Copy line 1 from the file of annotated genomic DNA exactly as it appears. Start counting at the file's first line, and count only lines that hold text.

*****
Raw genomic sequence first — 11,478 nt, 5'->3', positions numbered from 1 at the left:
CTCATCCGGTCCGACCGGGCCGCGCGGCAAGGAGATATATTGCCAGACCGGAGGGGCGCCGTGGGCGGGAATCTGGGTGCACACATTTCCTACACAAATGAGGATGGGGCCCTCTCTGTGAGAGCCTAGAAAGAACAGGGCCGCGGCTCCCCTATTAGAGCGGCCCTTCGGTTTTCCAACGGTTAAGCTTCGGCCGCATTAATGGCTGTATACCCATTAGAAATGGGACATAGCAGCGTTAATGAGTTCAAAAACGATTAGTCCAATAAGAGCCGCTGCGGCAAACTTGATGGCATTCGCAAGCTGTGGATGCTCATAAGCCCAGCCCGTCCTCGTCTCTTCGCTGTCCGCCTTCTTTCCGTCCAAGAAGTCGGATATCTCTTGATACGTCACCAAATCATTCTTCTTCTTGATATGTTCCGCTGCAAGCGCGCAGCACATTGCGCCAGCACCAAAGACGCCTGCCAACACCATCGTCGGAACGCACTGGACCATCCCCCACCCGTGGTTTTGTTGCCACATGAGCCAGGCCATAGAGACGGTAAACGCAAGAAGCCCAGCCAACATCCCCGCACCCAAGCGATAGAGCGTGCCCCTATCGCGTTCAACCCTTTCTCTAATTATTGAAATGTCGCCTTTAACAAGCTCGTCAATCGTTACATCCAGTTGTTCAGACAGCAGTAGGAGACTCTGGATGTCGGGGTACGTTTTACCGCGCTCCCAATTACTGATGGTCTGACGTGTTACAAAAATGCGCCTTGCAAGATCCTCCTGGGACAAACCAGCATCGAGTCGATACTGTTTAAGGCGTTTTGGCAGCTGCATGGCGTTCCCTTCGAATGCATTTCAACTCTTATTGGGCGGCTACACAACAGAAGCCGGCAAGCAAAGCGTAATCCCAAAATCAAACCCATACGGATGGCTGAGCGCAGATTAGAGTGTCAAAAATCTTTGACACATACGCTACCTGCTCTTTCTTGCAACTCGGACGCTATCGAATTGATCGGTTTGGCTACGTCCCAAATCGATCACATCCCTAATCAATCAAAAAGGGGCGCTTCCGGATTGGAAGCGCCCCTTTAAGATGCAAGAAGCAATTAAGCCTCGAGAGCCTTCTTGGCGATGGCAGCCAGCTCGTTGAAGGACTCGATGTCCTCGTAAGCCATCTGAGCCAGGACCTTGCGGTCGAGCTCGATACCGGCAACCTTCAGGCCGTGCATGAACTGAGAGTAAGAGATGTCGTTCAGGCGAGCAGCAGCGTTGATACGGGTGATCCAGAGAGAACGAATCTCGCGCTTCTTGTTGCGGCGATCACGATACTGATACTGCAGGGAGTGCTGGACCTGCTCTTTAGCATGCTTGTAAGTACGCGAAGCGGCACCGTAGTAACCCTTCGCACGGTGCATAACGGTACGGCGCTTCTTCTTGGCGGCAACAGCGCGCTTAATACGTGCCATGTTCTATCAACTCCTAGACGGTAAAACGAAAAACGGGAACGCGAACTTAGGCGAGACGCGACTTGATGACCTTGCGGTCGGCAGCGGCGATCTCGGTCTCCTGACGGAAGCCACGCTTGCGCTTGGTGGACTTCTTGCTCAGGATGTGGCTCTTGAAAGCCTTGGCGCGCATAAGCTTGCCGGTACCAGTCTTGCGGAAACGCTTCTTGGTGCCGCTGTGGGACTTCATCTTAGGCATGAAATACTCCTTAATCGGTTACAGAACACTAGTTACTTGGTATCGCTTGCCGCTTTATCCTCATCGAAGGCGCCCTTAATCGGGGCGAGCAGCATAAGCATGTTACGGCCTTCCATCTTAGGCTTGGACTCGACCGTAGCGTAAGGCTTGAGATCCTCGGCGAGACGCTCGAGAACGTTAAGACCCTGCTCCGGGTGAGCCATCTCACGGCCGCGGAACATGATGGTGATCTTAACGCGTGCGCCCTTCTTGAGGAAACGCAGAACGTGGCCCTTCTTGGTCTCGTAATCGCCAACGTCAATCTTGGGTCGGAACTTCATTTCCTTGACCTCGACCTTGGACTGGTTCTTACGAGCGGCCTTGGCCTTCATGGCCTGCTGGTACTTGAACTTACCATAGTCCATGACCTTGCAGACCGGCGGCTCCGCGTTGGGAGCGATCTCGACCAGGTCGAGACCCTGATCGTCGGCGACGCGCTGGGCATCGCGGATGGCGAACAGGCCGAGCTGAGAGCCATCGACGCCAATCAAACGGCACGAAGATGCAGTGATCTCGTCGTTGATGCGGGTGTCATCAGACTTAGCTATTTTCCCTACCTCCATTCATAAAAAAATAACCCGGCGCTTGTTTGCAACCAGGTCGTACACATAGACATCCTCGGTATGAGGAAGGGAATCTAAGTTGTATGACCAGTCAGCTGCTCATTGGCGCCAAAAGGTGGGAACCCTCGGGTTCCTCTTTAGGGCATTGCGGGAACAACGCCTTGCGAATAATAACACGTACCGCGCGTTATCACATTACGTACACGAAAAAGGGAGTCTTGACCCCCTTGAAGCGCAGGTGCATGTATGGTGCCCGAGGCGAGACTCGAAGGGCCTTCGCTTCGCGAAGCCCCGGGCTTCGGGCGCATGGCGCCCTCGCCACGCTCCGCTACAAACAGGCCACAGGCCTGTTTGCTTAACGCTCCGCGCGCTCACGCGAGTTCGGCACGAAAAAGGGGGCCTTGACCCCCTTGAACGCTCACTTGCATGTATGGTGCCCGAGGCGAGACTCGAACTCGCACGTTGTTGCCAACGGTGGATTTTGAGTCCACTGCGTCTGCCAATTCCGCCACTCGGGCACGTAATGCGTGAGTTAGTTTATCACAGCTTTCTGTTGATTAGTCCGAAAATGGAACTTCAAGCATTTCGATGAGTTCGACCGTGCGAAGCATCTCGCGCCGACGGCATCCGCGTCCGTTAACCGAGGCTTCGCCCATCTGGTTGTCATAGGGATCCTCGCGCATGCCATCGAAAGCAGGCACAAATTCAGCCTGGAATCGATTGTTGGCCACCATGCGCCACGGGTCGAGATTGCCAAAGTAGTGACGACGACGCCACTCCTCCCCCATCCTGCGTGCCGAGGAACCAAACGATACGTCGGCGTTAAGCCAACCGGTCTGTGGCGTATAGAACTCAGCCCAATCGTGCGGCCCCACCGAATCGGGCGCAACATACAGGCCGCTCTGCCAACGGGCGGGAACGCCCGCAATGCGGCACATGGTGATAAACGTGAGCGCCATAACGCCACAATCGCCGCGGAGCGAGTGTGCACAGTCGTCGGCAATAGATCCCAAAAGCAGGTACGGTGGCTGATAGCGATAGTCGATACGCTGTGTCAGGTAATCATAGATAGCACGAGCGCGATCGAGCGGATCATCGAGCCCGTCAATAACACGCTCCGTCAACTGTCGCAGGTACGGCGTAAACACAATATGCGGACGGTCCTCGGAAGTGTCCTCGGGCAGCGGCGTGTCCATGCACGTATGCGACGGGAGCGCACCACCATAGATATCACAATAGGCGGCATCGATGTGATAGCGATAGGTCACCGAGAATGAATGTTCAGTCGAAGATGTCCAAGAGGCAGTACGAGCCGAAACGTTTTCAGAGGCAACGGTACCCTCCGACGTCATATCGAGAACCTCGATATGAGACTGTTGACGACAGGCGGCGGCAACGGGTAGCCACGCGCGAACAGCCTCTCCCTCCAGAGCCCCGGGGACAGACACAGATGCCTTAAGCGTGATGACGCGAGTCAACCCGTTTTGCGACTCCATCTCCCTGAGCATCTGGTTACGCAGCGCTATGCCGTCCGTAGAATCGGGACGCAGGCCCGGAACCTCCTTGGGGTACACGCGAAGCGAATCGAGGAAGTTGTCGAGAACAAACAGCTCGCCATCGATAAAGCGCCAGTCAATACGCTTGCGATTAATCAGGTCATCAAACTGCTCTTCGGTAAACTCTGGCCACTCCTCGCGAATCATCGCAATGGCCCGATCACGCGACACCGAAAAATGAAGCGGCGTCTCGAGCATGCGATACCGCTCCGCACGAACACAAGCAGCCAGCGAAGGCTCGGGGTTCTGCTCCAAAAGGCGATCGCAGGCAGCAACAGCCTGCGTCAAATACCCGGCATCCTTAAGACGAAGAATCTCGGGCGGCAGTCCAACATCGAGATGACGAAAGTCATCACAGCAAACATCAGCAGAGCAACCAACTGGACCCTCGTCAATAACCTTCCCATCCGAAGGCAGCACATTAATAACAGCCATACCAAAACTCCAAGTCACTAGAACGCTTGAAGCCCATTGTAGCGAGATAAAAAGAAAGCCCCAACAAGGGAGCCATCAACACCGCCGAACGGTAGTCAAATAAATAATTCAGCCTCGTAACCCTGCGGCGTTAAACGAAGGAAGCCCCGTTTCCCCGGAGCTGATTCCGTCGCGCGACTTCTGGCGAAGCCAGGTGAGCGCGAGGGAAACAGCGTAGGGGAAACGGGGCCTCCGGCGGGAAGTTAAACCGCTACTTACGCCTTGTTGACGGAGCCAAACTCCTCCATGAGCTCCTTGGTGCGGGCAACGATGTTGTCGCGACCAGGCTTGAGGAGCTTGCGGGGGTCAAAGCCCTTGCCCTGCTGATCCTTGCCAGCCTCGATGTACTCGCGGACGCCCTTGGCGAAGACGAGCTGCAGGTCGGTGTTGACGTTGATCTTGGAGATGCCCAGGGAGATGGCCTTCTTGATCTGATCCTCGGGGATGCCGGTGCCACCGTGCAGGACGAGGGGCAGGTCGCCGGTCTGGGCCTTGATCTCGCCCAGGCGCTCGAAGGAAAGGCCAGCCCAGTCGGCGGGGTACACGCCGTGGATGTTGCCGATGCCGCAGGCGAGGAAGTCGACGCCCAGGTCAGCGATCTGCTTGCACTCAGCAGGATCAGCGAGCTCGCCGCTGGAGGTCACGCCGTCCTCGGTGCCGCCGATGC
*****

Raw genomic sequence first — 11,478 nt, 5'->3', positions numbered from 1 at the left: